For more info: Venezuela at a Crossroads: Critical Perspectives
A discussion of the current political conflict with engaged scholars who have carried out extensive research in Venezuela.
How can we understand the unfolding Venezuelan national and regional crisis in its humanitarian, political, and geopolitical dimensions? What has led to this situation? What are the differing alternatives proposed for its resolution?
Moderator: Julie Skurski (CUNY Graduate Center)
Panelists: Alejandro Velasco (NYU), Naomi Schiller (Brooklyn College), Gabriel Hetland (SUNY)
Co-sponsoring: Colombian Studies Group
**This event is free and open to the public**
About the panelists and moderator
Alejandro Velasco is associate professor in the Department of History and the Gallatin School at NYU. His research and teaching interests are in the areas of social movements, urban culture and democratization in modern Latin America. His book, Barrio Rising: Urban Popular Politics and the Making of Modern Venezuela (University of California Press, 2015), couples archival and ethnographic research to examine how residents of Venezuela’s largest public housing community pursued full citizenship during the heyday of Latin America’s once-model democracy. Since 2015, he has been the Executive Editor for NACLA Report on the Americas. His work appears in edited volumes and journals such as the Hispanic American Historical Review, Current History, and Nueva Sociedad.
Naomi Schiller is assistant professor of anthropology at Brooklyn College. Dr. Schiller’s research and teaching focus on urban social movements, the media, the state, ethnographic film, and politics in Latin America and the United States. Her book, Channeling the State: Community Media and Popular Politics in Venezuela (Duke University Press), explores how community media producers from poor neighborhoods of west Caracas used television to advance political change during the presidency of Hugo Chávez. Schiller is an ethnographic filmmaker and has worked collaboratively with media producers in Caracas to produce short films. Her new research explores community activism, social class, coastal adaptation, and environmental justice in New York City.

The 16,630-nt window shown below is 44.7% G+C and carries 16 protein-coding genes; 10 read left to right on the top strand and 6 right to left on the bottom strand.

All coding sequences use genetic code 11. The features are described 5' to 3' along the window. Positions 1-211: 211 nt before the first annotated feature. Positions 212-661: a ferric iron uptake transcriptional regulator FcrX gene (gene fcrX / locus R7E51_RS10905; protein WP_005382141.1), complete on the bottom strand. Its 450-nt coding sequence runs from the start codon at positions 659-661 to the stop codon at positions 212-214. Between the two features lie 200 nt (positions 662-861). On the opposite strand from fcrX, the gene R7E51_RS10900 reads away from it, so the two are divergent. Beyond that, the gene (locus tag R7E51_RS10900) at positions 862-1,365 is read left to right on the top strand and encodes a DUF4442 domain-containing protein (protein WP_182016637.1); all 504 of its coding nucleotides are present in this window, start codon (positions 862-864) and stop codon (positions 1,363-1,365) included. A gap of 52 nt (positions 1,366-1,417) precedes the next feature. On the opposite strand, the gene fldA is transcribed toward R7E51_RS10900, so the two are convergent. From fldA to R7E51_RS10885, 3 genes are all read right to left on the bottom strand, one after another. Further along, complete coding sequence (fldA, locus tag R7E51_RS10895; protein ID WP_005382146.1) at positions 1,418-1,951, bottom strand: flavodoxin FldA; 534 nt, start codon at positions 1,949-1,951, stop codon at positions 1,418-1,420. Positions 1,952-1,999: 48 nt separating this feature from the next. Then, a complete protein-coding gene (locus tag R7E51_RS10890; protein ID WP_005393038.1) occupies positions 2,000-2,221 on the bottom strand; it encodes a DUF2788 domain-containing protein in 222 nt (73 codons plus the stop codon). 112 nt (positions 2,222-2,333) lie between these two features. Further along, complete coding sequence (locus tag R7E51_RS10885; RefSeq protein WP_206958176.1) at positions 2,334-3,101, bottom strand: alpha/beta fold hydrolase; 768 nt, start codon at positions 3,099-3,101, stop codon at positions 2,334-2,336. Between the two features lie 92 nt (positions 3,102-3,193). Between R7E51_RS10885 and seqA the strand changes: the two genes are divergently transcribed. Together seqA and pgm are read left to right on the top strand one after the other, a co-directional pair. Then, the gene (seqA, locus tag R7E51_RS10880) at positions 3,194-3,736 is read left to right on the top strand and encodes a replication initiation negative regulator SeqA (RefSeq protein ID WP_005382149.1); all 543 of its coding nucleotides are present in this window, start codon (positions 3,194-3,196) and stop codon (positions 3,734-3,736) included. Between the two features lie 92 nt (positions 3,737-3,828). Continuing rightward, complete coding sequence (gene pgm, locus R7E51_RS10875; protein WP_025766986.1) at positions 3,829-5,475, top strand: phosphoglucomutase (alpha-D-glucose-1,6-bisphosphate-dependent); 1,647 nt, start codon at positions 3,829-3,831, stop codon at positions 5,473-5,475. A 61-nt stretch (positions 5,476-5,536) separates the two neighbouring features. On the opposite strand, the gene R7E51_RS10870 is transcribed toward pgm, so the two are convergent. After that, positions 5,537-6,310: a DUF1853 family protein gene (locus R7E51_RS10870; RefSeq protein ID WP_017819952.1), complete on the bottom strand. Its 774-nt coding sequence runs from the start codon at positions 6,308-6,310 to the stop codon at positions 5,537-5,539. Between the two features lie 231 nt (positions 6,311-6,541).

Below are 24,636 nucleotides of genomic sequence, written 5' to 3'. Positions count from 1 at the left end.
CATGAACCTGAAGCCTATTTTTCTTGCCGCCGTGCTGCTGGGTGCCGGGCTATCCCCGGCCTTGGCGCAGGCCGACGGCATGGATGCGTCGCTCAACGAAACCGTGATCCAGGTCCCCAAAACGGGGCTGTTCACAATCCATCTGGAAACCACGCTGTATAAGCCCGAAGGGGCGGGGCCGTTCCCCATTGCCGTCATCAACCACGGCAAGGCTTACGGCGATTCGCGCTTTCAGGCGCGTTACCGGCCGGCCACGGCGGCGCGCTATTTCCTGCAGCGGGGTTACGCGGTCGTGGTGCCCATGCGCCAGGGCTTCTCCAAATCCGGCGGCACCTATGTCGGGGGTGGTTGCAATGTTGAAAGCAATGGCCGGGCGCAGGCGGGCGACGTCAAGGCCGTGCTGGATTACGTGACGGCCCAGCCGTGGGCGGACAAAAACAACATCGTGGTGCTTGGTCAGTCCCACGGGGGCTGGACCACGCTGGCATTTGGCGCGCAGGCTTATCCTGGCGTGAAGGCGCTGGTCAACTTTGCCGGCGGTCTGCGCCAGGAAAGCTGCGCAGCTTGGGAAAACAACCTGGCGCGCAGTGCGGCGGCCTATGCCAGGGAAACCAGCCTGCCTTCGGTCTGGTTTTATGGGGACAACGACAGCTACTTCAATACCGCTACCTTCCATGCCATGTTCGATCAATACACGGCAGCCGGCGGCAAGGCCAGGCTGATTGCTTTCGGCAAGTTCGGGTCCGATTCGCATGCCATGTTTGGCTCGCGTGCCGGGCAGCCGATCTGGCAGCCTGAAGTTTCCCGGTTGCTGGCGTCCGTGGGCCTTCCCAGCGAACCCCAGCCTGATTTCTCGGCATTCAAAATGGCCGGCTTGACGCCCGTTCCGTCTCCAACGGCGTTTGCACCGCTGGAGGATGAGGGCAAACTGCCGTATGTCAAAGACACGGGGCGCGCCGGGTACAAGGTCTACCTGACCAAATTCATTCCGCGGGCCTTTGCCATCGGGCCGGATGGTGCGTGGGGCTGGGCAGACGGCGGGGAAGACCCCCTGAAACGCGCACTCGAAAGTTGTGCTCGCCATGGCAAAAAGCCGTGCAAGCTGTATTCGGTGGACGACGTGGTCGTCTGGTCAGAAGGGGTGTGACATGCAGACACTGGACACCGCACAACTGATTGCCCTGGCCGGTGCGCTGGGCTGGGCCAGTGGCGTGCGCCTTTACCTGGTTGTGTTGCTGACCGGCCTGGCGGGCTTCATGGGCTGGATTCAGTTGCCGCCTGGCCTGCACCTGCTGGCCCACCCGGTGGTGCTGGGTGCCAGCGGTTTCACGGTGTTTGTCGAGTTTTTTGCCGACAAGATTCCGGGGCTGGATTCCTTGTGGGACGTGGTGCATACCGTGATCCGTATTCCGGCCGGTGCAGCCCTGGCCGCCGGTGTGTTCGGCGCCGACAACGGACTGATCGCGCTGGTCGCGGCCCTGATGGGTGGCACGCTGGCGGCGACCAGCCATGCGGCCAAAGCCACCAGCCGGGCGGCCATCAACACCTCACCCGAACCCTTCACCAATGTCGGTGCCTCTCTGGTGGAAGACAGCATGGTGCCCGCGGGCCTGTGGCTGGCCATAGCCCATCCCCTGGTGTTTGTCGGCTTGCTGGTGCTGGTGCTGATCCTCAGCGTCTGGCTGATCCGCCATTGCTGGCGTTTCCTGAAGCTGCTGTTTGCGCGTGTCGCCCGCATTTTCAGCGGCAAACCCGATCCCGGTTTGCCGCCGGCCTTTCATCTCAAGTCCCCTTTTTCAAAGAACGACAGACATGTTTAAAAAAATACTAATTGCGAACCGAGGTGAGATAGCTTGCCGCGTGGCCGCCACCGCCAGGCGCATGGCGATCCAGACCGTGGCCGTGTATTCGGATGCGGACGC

Gabriel Hetland is assistant professor of Latin American, Caribbean and Latino Studies and Sociology at University at Albany, SUNY. Using ethnography and comparative historical methods he studies how ordinary people are able to affect decisions affecting their lives through participatory institutions, electoral politics, social movements and direct action and labor and community organizing. His research challenges common sense and scholarly understandings of the relationship between top-down and bottom-up politics, and populist mobilization and participatory democracy. His writings on Venezuela have appeared in academic journals such as Qualitative Sociology, Journal of World Systems Research and Latin American Perspectives, edited volumes, and popular outlets such as The Guardian, The Nation, NACLA, and Jacobin.
Julie Skurski is Distinguished Lecturer in the Anthropology Program at the Graduate Center, CUNY. She has carried out research in Venezuela on rentier development, political violence, and representations of el pueblo and mestizaje. Her writings have appeared in academic journals, including Cultural Anthropology and Comparative Studies in Society and History, edited volumes, and she is an editor of the books States of Violence, Anthrohistory, and the forthcoming Fernando Coronil Reader.